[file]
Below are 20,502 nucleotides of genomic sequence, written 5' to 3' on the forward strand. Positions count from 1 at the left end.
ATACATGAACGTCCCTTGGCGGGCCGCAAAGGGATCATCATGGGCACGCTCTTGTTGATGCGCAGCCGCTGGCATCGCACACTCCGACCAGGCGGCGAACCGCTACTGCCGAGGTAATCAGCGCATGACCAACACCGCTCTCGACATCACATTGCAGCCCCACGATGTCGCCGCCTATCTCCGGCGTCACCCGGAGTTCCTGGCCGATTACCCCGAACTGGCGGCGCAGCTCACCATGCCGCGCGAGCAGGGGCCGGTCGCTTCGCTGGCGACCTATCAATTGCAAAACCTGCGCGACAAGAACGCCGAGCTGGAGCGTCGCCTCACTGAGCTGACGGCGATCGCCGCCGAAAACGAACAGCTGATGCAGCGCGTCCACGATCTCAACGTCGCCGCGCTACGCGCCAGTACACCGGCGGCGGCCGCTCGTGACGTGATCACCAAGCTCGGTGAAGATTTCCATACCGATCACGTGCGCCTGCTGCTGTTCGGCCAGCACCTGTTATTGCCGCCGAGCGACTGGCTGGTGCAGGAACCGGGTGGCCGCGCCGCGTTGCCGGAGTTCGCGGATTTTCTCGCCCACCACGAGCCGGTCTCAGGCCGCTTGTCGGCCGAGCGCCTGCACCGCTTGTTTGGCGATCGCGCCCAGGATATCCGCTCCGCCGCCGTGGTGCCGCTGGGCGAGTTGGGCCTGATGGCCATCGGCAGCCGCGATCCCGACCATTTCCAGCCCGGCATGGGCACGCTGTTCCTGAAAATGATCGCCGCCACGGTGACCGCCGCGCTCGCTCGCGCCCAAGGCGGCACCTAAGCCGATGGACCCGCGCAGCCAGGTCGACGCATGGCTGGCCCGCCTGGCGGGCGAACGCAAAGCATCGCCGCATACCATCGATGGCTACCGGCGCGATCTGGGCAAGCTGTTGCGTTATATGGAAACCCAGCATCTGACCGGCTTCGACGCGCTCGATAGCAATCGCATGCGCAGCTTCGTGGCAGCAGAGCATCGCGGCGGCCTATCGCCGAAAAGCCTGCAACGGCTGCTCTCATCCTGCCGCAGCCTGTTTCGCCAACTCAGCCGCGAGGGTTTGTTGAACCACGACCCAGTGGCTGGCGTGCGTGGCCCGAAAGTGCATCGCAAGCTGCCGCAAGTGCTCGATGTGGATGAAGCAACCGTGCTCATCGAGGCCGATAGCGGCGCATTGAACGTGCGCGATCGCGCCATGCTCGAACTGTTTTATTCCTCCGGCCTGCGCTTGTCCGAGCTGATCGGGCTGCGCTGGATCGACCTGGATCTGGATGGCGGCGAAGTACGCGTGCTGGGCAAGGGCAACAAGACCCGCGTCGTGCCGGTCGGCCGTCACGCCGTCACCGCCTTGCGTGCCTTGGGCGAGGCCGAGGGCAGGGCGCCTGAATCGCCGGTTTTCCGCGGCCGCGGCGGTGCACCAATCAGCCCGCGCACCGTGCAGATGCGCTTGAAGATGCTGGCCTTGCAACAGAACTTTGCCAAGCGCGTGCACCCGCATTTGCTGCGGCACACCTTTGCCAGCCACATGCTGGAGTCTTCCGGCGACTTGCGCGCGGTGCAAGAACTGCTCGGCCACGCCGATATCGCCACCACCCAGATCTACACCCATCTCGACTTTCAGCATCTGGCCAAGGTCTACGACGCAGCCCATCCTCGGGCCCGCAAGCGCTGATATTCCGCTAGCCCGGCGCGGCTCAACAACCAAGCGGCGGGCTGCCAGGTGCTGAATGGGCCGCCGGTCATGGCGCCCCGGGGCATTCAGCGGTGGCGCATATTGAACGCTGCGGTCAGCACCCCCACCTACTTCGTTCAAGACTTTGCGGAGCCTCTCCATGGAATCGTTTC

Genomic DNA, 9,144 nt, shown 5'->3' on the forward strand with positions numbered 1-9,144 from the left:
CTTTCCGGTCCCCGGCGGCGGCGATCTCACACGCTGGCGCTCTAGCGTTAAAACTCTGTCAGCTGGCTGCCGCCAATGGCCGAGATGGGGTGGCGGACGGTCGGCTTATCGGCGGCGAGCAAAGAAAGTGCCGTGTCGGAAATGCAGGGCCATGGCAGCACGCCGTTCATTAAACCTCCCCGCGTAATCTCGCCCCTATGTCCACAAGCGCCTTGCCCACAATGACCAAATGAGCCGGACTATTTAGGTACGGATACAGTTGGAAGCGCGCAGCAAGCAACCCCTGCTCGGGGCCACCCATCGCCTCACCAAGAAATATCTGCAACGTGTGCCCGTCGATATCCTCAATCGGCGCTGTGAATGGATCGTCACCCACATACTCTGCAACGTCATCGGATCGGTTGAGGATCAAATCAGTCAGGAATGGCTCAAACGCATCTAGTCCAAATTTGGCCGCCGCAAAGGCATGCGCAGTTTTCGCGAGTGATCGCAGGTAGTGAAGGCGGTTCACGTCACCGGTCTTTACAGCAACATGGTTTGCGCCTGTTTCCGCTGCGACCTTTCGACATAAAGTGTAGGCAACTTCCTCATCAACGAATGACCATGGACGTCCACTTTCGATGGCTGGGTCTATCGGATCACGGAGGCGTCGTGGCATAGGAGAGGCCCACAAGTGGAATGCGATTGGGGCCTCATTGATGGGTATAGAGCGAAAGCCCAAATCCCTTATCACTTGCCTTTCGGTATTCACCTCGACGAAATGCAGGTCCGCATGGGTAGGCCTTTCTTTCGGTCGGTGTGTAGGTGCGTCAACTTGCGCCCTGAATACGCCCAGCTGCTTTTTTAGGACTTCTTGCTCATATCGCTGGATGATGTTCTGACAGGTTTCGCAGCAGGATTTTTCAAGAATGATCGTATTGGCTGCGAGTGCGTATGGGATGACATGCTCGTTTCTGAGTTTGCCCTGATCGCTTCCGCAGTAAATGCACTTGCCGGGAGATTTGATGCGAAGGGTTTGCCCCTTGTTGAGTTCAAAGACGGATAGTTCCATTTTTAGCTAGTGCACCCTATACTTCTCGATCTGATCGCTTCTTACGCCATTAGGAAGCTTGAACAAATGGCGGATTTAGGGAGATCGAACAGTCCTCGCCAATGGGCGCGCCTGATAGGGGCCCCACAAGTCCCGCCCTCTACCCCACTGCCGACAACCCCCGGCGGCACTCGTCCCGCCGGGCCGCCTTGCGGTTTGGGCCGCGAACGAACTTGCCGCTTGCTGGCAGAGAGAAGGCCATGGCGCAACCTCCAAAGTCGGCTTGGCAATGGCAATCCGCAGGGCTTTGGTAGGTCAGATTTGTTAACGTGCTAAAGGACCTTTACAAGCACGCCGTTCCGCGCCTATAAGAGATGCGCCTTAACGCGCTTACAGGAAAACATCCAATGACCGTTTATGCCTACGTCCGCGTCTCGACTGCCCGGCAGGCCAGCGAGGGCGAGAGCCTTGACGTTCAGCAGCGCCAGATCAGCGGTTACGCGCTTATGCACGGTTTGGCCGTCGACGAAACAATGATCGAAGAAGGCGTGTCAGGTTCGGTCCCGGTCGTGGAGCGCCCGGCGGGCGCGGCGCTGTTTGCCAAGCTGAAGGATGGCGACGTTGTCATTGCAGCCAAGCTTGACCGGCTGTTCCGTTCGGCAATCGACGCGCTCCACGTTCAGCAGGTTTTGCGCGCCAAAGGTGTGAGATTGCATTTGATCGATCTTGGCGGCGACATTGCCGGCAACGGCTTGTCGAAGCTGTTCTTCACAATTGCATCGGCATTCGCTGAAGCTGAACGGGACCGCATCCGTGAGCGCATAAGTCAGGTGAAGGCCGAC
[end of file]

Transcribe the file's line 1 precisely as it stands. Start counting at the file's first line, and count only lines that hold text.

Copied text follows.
Below are 20,502 nucleotides of genomic sequence, written 5' to 3' on the forward strand. Positions count from 1 at the left end.